Gary, Full disclosure; I am a state certified solar contractor and a state certified building contractor in Florida. I have been in construction for 30 years and have run my own construction business for 22. However, because I took a critical look at your article doesn't mean I have a low opinion of people doing their own projects. What I am concerned about is the use of inaccurate numbers and the downplaying of the complexity of a solar installation in a trusted and widely read forum like Mother Earth. As to your suggestion that my numbers are off base; If I use your referenced supplier (Wholesalesolar) I can show that my 50% statement that you said ‘sounds way high’ is actually an understatement. An SMA 3,000 inverter which can handle 15 of your 215 watt panels costs $1,587. 15 Enphase inverters cost $3,000. That's an 89% premium to go the Enphase route (when there wasn’t an apparent need to). You say you don’t know where my 2,940 number comes from; It came your real time monitoring website. Take the “current reading” of 4,670 divide by the 19 months of service x 12 months = 2,940/ yr. Also, if you click on "12 months" it reads 2,950. I went to your website for the PV Watts est. of 3,073kwh/yr. Your own data shows 5% under-performance not the 10% outperformance your article states. I am all for promoting solar and DIY but I am afraid of people being led to underestimating the pitfalls, variables and dangers of solar installs by folks who don't know what they don't know.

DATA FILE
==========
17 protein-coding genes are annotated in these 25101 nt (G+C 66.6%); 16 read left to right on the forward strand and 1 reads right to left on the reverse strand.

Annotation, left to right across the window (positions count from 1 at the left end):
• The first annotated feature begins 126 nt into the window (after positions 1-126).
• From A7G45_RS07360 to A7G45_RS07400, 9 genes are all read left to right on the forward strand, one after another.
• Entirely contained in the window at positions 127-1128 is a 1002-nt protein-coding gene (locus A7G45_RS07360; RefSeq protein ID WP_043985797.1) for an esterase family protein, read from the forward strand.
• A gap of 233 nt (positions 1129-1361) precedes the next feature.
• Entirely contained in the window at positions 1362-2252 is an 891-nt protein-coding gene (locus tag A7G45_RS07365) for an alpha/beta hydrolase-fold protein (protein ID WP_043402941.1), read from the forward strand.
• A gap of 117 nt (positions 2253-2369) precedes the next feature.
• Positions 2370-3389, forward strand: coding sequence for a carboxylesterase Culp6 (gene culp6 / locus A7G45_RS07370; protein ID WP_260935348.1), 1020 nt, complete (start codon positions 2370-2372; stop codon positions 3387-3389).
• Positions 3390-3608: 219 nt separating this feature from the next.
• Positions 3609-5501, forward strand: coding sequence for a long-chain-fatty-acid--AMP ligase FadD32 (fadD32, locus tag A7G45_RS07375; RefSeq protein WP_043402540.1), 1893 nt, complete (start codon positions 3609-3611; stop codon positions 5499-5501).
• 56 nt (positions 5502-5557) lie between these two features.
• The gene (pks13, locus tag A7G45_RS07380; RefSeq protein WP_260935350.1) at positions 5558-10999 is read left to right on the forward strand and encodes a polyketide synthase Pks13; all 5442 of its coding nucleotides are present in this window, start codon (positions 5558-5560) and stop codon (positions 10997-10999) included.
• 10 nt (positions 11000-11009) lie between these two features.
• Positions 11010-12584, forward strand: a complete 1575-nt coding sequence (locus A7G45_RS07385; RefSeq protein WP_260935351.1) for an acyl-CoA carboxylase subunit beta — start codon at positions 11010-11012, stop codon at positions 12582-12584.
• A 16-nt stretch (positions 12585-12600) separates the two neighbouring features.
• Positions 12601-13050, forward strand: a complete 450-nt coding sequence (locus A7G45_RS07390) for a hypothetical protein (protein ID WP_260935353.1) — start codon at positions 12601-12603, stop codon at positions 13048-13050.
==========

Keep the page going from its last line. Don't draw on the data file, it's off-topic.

Gary Reysa
6/10/2011 7:49:56 PM
Hi T. Brandt -- I guess we differ on the incentive programs. I think that incentive programs to give industries that we would like to see develop because they benefit the country are sound investments. If you look at the just amazing increase in capability of the equipment, production rates, and substantial price reductions the progress of the PV industry has been very impressive. I think that many would conclude that the incentive programs have had a big part in in the progress, and are building an industry that is very important to our energy future. These programs are basically programs that we the taxpayers bring into being because we believe the money is well spent. the programs have a very high acceptance rate among taxpayers. I think you better check your math on $10K at 5% for 30 yeares -- I get $43K -- not $218K. But, I did not spend $10K, I spent $6K and the simple payback period is 18 years not 30 years. $6K invested for 18 years at 5% is $14K. From my retired knothole, the ability to keep control of my energy costs over the years as well as reduce CO2 emissions by nearly 5000 lbs a year is well worth the investment. Besides the financial aspect, I found it to be a lot of fun and very rewarding to learn this technology and to build the system with my own hands. Clearly this is not for everyone, but I think a lot of people would enjoy such a project. Gary